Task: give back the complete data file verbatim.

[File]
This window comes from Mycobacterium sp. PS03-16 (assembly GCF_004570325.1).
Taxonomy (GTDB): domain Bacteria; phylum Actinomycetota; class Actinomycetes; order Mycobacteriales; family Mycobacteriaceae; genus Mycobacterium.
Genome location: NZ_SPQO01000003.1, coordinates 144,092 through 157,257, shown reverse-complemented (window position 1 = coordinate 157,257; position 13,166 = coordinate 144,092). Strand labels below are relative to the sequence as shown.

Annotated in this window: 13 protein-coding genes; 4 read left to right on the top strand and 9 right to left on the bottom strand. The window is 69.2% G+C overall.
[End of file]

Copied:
This window comes from Mycobacterium sp. PS03-16 (assembly GCF_004570325.1).
Taxonomy (GTDB): domain Bacteria; phylum Actinomycetota; class Actinomycetes; order Mycobacteriales; family Mycobacteriaceae; genus Mycobacterium.
Genome location: NZ_SPQO01000003.1, coordinates 144,092 through 157,257, shown reverse-complemented (window position 1 = coordinate 157,257; position 13,166 = coordinate 144,092). Strand labels below are relative to the sequence as shown.

Annotated in this window: 13 protein-coding genes; 4 read left to right on the top strand and 9 right to left on the bottom strand. The window is 69.2% G+C overall.